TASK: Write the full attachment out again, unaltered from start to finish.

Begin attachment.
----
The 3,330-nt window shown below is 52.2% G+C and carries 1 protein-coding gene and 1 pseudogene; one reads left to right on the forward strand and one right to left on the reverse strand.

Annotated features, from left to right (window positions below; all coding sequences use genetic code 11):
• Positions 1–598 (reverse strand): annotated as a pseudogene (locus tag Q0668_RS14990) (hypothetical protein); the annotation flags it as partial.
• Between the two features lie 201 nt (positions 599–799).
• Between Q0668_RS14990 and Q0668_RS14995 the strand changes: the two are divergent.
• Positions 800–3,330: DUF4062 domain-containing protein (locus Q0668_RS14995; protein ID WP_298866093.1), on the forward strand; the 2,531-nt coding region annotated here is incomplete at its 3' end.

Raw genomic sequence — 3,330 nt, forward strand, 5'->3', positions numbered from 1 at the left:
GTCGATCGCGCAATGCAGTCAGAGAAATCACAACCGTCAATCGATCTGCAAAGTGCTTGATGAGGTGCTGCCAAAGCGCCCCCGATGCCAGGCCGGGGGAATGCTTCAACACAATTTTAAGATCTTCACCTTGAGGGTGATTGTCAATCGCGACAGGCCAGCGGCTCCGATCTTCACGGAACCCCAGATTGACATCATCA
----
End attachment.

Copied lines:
The 3,330-nt window shown below is 52.2% G+C and carries 1 protein-coding gene and 1 pseudogene; one reads left to right on the forward strand and one right to left on the reverse strand.

Annotated features, from left to right (window positions below; all coding sequences use genetic code 11):
• Positions 1–598 (reverse strand): annotated as a pseudogene (locus tag Q0668_RS14990) (hypothetical protein); the annotation flags it as partial.
• Between the two features lie 201 nt (positions 599–799).
• Between Q0668_RS14990 and Q0668_RS14995 the strand changes: the two are divergent.
• Positions 800–3,330: DUF4062 domain-containing protein (locus Q0668_RS14995; protein ID WP_298866093.1), on the forward strand; the 2,531-nt coding region annotated here is incomplete at its 3' end.

Raw genomic sequence — 3,330 nt, forward strand, 5'->3', positions numbered from 1 at the left:
GTCGATCGCGCAATGCAGTCAGAGAAATCACAACCGTCAATCGATCTGCAAAGTGCTTGATGAGGTGCTGCCAAAGCGCCCCCGATGCCAGGCCGGGGGAATGCTTCAACACAATTTTAAGATCTTCACCTTGAGGGTGATTGTCAATCGCGACAGGCCAGCGGCTCCGATCTTCACGGAACCCCAGATTGACATCATCA